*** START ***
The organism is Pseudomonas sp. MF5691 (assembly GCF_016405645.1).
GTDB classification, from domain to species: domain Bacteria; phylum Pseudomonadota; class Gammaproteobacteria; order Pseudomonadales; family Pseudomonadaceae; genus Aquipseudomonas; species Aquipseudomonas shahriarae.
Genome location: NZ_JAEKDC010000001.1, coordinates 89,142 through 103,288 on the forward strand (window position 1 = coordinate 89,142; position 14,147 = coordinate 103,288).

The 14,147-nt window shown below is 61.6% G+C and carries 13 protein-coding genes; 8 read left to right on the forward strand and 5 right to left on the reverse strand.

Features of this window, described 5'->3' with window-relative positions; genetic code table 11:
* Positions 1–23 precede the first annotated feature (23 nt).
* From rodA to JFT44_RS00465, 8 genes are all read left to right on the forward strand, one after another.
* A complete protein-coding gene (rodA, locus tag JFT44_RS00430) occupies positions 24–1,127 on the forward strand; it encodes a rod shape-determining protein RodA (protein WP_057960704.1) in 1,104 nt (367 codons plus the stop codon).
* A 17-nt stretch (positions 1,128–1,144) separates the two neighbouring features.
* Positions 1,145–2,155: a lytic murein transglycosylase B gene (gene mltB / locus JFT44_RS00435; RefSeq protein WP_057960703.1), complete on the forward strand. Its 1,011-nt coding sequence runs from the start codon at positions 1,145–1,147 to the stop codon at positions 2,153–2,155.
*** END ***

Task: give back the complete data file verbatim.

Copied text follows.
The organism is Pseudomonas sp. MF5691 (assembly GCF_016405645.1).
GTDB classification, from domain to species: domain Bacteria; phylum Pseudomonadota; class Gammaproteobacteria; order Pseudomonadales; family Pseudomonadaceae; genus Aquipseudomonas; species Aquipseudomonas shahriarae.
Genome location: NZ_JAEKDC010000001.1, coordinates 89,142 through 103,288 on the forward strand (window position 1 = coordinate 89,142; position 14,147 = coordinate 103,288).

The 14,147-nt window shown below is 61.6% G+C and carries 13 protein-coding genes; 8 read left to right on the forward strand and 5 right to left on the reverse strand.

Features of this window, described 5'->3' with window-relative positions; genetic code table 11:
* Positions 1–23 precede the first annotated feature (23 nt).
* From rodA to JFT44_RS00465, 8 genes are all read left to right on the forward strand, one after another.
* A complete protein-coding gene (rodA, locus tag JFT44_RS00430) occupies positions 24–1,127 on the forward strand; it encodes a rod shape-determining protein RodA (protein WP_057960704.1) in 1,104 nt (367 codons plus the stop codon).
* A 17-nt stretch (positions 1,128–1,144) separates the two neighbouring features.
* Positions 1,145–2,155: a lytic murein transglycosylase B gene (gene mltB / locus JFT44_RS00435; RefSeq protein WP_057960703.1), complete on the forward strand. Its 1,011-nt coding sequence runs from the start codon at positions 1,145–1,147 to the stop codon at positions 2,153–2,155.